Man enlists help of the CHP in price dispute with towing company

Charged almost double the contracted rate
Posted at 9:14 PM, May 08, 2017
and last updated 2017-05-09 00:14:42-04

David Bilyeu planned to meet up with friends just after midnight March 4, until he saw flashing lights in his rear-view mirror.  The San Diego handyman instantly knew why California Highway Patrol was pulling him over.

He'd been procrastinating about getting the registration for the Toyota Corolla he'd bought a few months earlier.

Bilyeu said he was more angry at himself than the CHP for ruining his night.

His car was towed, and a friend picked him up and drove him home. The next morning he called Wind N Sea Towing.  A manager told him there was a 30-day hold on the release of his car.

He immediately called CHP, but it was Saturday morning and there was no answer at their San Diego headquarters. Eventually, he got ahold of a CHP dispatcher in Sacramento, who connected him to a dispatcher in San Diego. That dispatcher contacted the sergeant on duty, who called Bilyeu.

Bilyeu said the sergeant told him the 30-day hold was a "clerical error" on the part of the officer who wrote it, and told Bilyeu that if he took care of the registration he could retrieve his car.

With that information, he then went to AAA, which has DMV services on Saturdays and got 2017 tags for his car.  He took them to the tow yard, along with the signed release from the CHP.

The woman working at the front desk told him the cost to retrieve his car would be $515, which broke down into three separate charges: The tow was $390, the gate fee was $75 and there was a $50 storage fee.

He says when he questioned the charges, the manager became combative. 

"I just knew that something wasn’t right, kind of by the way they were treating me and as well just kind of knowing the process a little bit," said Bilyeu, who admitted this wasn't the first time he'd had his car towed.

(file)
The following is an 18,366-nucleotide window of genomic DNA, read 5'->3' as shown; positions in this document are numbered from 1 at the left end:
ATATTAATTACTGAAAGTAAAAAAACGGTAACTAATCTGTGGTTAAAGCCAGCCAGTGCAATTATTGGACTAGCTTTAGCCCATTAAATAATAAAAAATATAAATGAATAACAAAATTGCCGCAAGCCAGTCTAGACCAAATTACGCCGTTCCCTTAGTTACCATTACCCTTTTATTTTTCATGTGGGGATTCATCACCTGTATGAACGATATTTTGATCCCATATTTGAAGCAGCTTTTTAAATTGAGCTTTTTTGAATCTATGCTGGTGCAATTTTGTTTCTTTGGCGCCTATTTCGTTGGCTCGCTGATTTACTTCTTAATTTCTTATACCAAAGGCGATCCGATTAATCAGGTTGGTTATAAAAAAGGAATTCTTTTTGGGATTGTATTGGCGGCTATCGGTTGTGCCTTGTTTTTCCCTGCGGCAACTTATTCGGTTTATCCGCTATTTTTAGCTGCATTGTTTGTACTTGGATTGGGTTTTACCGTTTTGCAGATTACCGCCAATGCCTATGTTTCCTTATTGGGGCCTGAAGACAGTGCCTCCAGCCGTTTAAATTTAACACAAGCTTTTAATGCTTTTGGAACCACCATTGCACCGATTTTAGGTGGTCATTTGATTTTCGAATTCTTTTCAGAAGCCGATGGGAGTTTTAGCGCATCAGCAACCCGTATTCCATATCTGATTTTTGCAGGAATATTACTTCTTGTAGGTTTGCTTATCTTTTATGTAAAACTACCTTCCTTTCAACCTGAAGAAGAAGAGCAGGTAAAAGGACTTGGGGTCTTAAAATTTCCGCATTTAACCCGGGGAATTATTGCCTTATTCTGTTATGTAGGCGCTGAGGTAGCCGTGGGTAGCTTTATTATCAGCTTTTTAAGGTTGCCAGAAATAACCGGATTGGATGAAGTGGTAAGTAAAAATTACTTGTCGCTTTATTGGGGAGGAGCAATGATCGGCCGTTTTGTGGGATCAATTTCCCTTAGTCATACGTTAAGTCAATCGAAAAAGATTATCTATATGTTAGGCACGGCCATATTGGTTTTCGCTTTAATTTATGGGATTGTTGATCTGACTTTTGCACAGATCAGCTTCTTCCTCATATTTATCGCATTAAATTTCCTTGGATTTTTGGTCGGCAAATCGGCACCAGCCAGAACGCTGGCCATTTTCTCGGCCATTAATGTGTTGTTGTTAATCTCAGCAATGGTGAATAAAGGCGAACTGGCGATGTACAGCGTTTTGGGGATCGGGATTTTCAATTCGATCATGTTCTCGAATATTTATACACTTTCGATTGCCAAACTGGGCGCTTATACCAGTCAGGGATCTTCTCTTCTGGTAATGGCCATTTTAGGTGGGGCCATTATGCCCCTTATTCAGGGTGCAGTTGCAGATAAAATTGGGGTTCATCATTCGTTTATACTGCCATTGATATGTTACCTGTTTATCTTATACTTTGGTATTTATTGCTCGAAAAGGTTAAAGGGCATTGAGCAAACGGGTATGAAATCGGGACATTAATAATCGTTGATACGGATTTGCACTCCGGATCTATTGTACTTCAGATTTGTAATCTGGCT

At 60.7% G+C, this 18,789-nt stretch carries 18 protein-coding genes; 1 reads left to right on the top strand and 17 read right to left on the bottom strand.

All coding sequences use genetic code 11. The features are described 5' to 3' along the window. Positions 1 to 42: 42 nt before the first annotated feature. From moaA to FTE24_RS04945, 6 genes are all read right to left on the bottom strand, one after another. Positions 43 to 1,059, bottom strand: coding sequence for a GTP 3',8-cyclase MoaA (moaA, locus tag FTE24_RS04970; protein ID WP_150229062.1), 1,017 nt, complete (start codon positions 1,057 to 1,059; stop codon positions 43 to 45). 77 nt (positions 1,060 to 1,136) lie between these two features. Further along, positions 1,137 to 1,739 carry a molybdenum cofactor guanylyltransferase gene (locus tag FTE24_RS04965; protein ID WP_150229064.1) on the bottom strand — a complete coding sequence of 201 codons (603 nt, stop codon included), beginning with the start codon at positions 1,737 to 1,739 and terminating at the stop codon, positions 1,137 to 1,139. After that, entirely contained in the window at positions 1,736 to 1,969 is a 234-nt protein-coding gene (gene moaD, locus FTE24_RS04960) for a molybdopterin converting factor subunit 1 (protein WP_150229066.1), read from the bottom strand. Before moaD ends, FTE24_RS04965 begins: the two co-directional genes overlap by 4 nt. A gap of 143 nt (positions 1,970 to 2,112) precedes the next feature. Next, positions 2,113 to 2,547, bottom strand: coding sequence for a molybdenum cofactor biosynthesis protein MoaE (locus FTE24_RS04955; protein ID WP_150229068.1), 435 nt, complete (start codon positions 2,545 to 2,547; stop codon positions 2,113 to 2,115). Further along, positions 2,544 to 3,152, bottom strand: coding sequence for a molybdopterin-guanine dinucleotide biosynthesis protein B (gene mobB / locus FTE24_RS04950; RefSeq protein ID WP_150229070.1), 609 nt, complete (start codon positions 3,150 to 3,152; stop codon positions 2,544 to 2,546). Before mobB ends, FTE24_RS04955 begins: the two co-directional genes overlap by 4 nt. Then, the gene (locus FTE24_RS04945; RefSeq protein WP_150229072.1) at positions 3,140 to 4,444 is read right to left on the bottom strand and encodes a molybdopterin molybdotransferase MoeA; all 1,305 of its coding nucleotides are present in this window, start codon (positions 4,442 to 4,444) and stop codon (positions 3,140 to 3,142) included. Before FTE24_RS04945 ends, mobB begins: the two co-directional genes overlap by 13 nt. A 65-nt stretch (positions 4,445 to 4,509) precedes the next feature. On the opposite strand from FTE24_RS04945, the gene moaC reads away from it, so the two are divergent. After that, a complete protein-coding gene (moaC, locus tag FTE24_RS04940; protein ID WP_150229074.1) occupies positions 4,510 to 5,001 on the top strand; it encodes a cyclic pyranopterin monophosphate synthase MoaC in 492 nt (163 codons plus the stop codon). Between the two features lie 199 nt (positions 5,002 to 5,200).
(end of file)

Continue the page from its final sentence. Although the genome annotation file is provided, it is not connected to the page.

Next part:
He called the CHP sergeant again. The sergeant contacted the CHP's tow officer, who met Bilyeu at the tow lot to sort things out.

That was when Bilyeu learned the CHP's negotiated tow fee with Wind N Sea is $195.

The officer explained to the manager that the charges were out of line, and a thankful Bilyeu paid $270 and got his car back.

Bilyeu praised CHP for going "above and beyond" to help him. 

"I could not be more grateful," he said.

Team 10 filed a public records request with CHP to find out the status of its contract with the towing company.   We learned Bilyeu's was the only complaint on file against Wind N Sea. An investigation was launched and "disciplinary action" was taken.

The CHP declined to state what that disciplinary action was, but a spokesman said it usually involves some sort of suspension from the towing rotation.

The San Diego Area CHP currently has 13 towing companies in its rotation.

Wind N Sea has a good track record with the CHP and is considered a "top performer" for AAA, which uses its services regularly.

The owner of Wind N Sea admitted a mistake was made. Rafid Moshy explained the dispatcher was training a new employee and had actually looked at the wrong invoice when she quoted Bilyeu the $515 price.  Moshy called it a "lesson learned" and said he has increased training for his employees who work in the office.

He told Team 10 it won't happen again.

Bilyeu doesn't believe it, but said he wanted to share his story to help other people who feel they're unfairly charged by towing companies.

“I want to let people know that they can do something about it and if they have actually been taken by this company or any other towing company," said Bilyeu, who learned about California's towing laws during an online search.

In 2010 the California Assembly passed AB-519, which addresses towing fees and a consumer's rights if their car is towed.  Those rights include the right to receiving an itemized invoice, and the right to sue in small claims court if the towing company breaks the law.

Read the full text here: AB-519 Vehicles: Towing Fees and Access Notice

Team 10 checked with both San Diego Police and the San Diego County Sheriff to find out what towing companies are allowed to charge in their rotation.  San Diego Police have seven local towing companies in their rotation.  A regular tow should cost no more than $178. Towing companies used by the San Diego County Sheriff can't charge more than $185 for a tow.

Neither the Sheriff's Department not SDPD have contracts with Wind N Sea.

The Better Business Bureau also offers tips for consumers who have their cars towed: 

Hitched: Your Rights if Your Car Is Towed in California